Starvation-induced autophagosomes engulf cytosol and/or organelles and deliver them
to lysosomes for degradation, thereby resupplying depleted nutrients. Despite advances
in understanding the molecular basis of this process, the membrane origin of autophagosomes
remains unclear. Here, we demonstrate that, in starved cells, the outer membrane of
mitochondria participates in autophagosome biogenesis. The early autophagosomal marker,
Atg5, transiently localizes to punctae on mitochondria, followed by the late autophagosomal
marker, LC3. The tail-anchor of an outer mitochondrial membrane protein also labels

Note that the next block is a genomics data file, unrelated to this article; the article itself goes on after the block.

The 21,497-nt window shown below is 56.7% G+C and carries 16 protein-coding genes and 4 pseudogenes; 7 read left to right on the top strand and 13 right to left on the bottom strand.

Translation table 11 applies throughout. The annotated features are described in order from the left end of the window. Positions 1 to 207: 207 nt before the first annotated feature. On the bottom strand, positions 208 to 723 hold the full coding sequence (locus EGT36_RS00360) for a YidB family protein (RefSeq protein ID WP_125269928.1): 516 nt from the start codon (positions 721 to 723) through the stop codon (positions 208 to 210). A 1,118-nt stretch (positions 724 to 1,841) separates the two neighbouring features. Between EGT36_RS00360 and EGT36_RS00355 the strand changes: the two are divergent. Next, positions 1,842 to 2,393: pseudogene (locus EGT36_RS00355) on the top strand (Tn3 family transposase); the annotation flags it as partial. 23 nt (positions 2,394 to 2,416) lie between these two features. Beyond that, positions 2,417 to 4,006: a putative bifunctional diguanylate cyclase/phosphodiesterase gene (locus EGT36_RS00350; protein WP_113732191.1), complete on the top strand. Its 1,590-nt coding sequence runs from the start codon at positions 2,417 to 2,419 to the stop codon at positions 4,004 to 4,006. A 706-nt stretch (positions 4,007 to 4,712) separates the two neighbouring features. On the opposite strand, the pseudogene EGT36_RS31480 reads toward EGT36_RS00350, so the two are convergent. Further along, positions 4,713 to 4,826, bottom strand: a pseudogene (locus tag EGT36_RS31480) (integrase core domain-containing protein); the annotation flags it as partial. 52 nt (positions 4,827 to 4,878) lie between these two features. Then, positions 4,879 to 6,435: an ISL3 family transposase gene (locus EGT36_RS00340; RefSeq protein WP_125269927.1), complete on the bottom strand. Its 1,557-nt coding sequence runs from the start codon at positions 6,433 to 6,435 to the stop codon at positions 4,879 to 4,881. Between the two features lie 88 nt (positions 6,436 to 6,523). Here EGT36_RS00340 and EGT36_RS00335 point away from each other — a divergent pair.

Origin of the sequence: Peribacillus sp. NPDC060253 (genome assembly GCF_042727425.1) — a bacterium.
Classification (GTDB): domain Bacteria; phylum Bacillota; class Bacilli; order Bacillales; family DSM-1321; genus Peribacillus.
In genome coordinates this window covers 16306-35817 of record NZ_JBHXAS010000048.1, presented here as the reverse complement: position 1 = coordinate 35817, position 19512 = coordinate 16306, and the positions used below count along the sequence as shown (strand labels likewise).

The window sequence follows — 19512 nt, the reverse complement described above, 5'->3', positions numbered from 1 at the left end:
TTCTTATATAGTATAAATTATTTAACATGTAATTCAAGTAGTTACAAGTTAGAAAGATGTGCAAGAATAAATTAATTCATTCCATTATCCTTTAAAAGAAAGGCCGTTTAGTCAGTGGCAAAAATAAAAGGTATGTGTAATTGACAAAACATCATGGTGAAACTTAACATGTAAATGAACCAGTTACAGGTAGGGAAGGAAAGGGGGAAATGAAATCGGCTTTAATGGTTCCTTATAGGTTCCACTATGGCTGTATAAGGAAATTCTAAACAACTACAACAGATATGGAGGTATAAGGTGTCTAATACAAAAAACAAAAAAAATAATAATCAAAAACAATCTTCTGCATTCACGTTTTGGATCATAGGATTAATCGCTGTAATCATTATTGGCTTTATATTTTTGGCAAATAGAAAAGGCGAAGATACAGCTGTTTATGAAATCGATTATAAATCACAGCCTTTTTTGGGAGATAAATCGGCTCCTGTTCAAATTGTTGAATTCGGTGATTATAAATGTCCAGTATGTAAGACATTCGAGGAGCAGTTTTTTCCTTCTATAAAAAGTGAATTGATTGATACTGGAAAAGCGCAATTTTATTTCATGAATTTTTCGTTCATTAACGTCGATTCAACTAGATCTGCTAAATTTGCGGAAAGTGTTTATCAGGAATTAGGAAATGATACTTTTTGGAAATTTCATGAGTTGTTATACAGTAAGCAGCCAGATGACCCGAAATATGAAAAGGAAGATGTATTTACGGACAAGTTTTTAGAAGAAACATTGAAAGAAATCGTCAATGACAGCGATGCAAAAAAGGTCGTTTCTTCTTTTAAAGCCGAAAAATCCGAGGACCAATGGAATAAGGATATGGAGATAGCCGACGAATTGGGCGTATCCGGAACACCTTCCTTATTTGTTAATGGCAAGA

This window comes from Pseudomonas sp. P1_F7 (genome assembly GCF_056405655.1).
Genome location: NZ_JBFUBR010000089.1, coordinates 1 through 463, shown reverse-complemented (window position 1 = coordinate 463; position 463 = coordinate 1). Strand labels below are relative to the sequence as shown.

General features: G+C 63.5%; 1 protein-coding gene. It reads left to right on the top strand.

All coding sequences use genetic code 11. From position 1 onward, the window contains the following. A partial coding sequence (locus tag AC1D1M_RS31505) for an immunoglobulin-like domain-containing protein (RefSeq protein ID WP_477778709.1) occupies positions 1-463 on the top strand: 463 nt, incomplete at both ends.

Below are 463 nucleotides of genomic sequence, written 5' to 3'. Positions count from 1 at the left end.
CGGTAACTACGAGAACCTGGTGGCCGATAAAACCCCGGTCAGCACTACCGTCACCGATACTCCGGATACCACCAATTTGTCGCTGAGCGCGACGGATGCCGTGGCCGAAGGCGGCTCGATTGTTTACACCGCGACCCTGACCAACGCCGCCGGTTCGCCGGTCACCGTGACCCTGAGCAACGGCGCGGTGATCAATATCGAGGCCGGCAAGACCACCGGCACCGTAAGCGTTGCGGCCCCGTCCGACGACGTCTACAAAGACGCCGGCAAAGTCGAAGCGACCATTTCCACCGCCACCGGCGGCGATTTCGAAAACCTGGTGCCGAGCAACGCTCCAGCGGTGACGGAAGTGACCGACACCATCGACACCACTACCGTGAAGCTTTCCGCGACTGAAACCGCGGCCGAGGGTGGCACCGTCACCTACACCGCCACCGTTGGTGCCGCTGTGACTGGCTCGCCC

autophagosomes and is sufficient to deliver another outer mitochondrial membrane protein,
Fis1, to autophagosomes. The fluorescent lipid NBD-PS (converted to NBD-phosphotidylethanolamine
in mitochondria) transfers from mitochondria to autophagosomes. Photobleaching reveals
membranes of mitochondria and autophagosomes are transiently shared. Disruption of
mitochondria/ER connections by mitofusin2 depletion dramatically impairs starvation-induced
autophagy. Mitochondria thus play a central role in starvation-induced autophagy,
contributing membrane to autophagosomes.
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